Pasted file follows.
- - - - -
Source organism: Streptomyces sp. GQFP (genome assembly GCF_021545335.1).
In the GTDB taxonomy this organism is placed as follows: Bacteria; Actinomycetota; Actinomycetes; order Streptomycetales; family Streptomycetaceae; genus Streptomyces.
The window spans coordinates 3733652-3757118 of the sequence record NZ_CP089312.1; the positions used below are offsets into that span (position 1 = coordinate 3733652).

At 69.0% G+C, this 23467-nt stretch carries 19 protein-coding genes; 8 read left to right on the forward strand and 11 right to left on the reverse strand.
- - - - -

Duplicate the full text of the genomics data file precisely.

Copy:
Source organism: Streptomyces sp. GQFP (genome assembly GCF_021545335.1).
In the GTDB taxonomy this organism is placed as follows: Bacteria; Actinomycetota; Actinomycetes; order Streptomycetales; family Streptomycetaceae; genus Streptomyces.
The window spans coordinates 3733652-3757118 of the sequence record NZ_CP089312.1; the positions used below are offsets into that span (position 1 = coordinate 3733652).

At 69.0% G+C, this 23467-nt stretch carries 19 protein-coding genes; 8 read left to right on the forward strand and 11 right to left on the reverse strand.